Findings by the trial judge on a motion to suppress that the victim of an armed robbery at night by three persons in an apartment returned there immediately with police officers without warrants who broke down the door when there was no response to their repeated calls, that upon entry the officers found the defendant under a bed and arrested him, and that an officer looked out on the porch, saw a gun and seized it, warranted conclusions that there was probable cause to believe the defendant had committed a felony and that the arrest and the seizure of the gun were lawful. [11-12]
There was no error in a refusal to dismiss an indictment returned in 1974 because of discrimination against women in the manner of selection of the grand jury. [12-13]
INDICTMENT found and returned in the Superior Court on November 13, 1974.
A motion to suppress evidence was heard by McLaughlin, C.J., and the case was tried before him.
After review was sought in the Appeals Court, the Supreme Judicial Court, on its own initiative, ordered direct appellate review.
Richard S. Goldstein for the defendant.
Joseph E. Coffey, Jr., Assistant District Attorney, for the Commonwealth.
BRAUCHER, J. The defendant appeals under G. L. c. 278, Sections 33A-33G, from a conviction of assault and battery with a dangerous weapon. He assigns error in the denial of a motion to suppress a gun and holster seized on the porch of his apartment, and in discrimination against
women in the selection of the grand jury. We hold that there were exigent circumstances which justified a warrantless entry into his apartment to arrest him, overrule his assignments of error, and affirm the judgment.
1. Warrantless arrest. The gun and holster were in plain view, and the defendant argues only that the police had no right to be in the apartment. No argument is made that the police lacked probable cause to arrest, or that there was a search beyond the area permitted under Chimel v. California, 395 U.S. 752, 768 (1969), and Commonwealth v. Cohen, 359 Mass. 140 , 145-146 (1971), or that the discovery of the evidence violated a requirement of inadvertence. See Commonwealth v. Forde, 367 Mass. 798 , 809 (1975) (Hennessey, J., concurring). The sole contention is that there was no "showing that it was impracticable for the police to obtain a warrant," as required by Commonwealth v. Forde, supra at 800, decided after the trial.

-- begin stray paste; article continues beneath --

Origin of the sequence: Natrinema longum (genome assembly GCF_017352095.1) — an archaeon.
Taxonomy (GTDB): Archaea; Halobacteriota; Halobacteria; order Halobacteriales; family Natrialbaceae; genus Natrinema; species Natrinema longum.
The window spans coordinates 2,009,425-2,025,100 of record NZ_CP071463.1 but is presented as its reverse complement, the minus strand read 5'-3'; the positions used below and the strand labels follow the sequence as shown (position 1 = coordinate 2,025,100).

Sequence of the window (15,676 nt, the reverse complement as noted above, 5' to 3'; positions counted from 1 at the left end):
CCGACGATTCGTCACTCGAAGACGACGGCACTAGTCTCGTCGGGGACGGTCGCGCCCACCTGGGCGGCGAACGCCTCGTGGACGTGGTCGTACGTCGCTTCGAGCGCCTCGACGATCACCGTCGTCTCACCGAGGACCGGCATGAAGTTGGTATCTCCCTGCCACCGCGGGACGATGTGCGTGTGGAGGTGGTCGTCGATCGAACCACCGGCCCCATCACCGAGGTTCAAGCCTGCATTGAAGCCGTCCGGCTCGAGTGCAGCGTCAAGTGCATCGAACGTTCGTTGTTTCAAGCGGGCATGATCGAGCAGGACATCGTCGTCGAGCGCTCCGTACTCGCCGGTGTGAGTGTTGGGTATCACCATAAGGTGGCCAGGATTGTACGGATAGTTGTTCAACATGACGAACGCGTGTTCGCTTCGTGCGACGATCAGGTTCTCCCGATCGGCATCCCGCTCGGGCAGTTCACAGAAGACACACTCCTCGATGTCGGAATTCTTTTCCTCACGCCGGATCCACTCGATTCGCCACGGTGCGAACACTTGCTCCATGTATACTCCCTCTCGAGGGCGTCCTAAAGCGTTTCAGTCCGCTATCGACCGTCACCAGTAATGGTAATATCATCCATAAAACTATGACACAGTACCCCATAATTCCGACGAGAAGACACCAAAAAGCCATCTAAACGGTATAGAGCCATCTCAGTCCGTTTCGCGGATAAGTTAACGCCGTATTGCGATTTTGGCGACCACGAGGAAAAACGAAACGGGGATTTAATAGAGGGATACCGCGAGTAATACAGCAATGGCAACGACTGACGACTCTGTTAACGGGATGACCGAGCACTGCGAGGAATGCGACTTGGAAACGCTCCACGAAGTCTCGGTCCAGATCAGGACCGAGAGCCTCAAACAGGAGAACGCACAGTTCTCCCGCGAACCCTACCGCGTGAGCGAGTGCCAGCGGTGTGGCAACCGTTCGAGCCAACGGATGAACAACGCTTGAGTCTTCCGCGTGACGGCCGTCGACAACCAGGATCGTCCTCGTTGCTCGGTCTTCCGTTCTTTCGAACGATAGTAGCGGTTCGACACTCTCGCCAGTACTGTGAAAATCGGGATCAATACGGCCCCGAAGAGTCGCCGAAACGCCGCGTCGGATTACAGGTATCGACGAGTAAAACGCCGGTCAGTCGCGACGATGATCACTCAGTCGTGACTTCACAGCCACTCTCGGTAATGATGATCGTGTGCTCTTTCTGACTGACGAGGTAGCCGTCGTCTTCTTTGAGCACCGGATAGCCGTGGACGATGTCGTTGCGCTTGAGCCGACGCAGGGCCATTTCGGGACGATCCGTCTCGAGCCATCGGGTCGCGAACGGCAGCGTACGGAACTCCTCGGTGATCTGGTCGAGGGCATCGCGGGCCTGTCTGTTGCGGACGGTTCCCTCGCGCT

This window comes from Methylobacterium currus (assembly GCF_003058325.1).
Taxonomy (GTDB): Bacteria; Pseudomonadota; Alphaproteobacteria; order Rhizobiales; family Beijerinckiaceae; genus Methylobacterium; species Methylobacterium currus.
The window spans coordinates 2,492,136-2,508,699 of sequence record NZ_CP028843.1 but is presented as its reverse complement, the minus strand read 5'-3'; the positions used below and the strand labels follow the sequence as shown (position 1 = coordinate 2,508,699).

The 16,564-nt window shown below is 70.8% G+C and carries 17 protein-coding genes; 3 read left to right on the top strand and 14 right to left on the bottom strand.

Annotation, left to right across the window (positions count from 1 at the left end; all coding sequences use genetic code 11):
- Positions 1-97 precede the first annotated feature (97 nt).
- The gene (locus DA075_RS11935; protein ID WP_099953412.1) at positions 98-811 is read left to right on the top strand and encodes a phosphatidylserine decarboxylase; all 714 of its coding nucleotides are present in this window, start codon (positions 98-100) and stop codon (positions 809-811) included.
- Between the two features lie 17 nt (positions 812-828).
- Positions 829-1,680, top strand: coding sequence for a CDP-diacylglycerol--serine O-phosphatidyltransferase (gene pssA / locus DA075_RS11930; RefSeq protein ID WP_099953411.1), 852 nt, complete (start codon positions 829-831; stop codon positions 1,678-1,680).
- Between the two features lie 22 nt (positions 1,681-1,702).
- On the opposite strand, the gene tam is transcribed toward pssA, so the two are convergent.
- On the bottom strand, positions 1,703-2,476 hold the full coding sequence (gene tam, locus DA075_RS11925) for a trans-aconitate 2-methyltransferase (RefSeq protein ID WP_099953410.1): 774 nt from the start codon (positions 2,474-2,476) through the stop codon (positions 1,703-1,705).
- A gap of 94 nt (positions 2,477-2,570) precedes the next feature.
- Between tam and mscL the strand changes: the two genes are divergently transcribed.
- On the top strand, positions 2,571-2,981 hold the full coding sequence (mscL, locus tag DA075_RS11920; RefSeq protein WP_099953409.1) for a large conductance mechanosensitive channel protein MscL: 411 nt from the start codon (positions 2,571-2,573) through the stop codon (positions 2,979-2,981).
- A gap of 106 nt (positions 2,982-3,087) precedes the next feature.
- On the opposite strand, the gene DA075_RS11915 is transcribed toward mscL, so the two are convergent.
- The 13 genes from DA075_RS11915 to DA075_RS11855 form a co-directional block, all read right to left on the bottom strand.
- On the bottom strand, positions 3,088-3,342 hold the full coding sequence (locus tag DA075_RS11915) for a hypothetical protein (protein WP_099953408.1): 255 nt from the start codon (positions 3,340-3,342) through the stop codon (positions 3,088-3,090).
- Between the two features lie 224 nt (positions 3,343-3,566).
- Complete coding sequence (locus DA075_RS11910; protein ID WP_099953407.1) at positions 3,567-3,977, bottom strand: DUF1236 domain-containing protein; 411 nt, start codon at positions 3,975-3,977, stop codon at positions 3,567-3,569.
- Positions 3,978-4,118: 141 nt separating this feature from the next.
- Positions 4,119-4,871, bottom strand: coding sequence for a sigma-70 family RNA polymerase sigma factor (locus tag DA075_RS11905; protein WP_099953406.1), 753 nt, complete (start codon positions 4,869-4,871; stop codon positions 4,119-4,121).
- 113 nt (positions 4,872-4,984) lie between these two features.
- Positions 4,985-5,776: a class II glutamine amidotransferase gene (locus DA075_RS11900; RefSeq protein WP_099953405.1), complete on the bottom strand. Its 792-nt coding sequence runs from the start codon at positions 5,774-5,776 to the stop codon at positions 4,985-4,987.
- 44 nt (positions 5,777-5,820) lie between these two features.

The judge made detailed findings, and ruled that no warrant was needed, citing Commonwealth v. Phelps, 209 Mass. 396 (1911), and Commonwealth v. Andrews, 358 Mass. 721 , 724 (1971). The opinions in those cases fully supported his ruling. But in the Forde case, after full consideration, we held "that the Fourth Amendment prohibits a warrantless entry into a dwelling to arrest in the absence of sufficient justification for the failure to obtain a warrant." 367 Mass. at 806. More recently the Supreme Court has left that question open, but there is no indication that our holding will be disapproved. See United States v. Watson, 423 U.S. 411, 418 n.6 (1976), citing Model Code of Pre-Arraignment Procedure Section 120.6 (Proposed Official Draft 1975).
We summarize the judge's findings. Early on August 17, 1974, the victim reported to Boston police that he had been robbed by two males and a female and struck with a gun in a second floor apartment in Dorchester. About 1 A.M. he and two officers went to the apartment, and were met outside by four other officers, one accompanied by dogs. The house was dark and there was no response, but someone
was seen looking out one of the windows. The officers repeatedly called for those inside to come out, without response, although an officer heard someone on the porch. Finally the officers broke down the door with an axe, and the police told the occupants they would send in dogs. A female and a male then came out and were identified by the victim and arrested. Officers entered and found the defendant under the bed in the bedroom, and arrested him. An officer looked out on the porch, saw the gun, and seized it.
The judge concluded that the arrest was lawful. "There was probable cause to believe defendant had committed a felony. Responding immediately to information received from the victim there was not time for the police to obtain an arrest warrant." We agree. The facts bring the case within the established exception for exigent circumstances. Commonwealth v. Forde, supra at 800. Factors supporting the finding are the showing that the crime was one of violence and that the suspect was armed, a clear demonstration of probable cause, strong reason to believe that he was in the dwelling, and a likelihood that he would escape if not apprehended. See id. at 807. The officers demanded admission, although they had reasonable cause to believe that the suspect would escape, that they would be subject to harm in effecting the arrest, and that others might be harmed, evidence destroyed, or property damaged. Entry into a dwelling at night to make an arrest is proper in such circumstances. United States v. Rodriguez, 375 F. Supp. 589, 593 (S.D. Tex.), aff'd, 497 F.2d 172 (5th Cir. 1974), and cases cited. State v. Johnson, 232 N.W.2d 477, 480 (Iowa, 1975). Cf. Model Code of Pre-Arraignment Procedure Section 120.6 (Proposed Official Draft 1975).
2. Grand Jury. The indictment was returned before the decision in Taylor v. Louisiana, 419 U.S. 522 (1975). The rule of that case need not be applied retroactively. Daniel v. Louisiana, 420 U.S. 31 (1975). There was therefore no error in the refusal to dismiss the indictment because of discrimination against women in the manner in which the grand jury were selected. Commonwealth v.
Mobley, 369 Mass. 892 , 897-898 (1976). Commonwealth v. Daggett, 369 Mass. 790 , 794-795 (1976).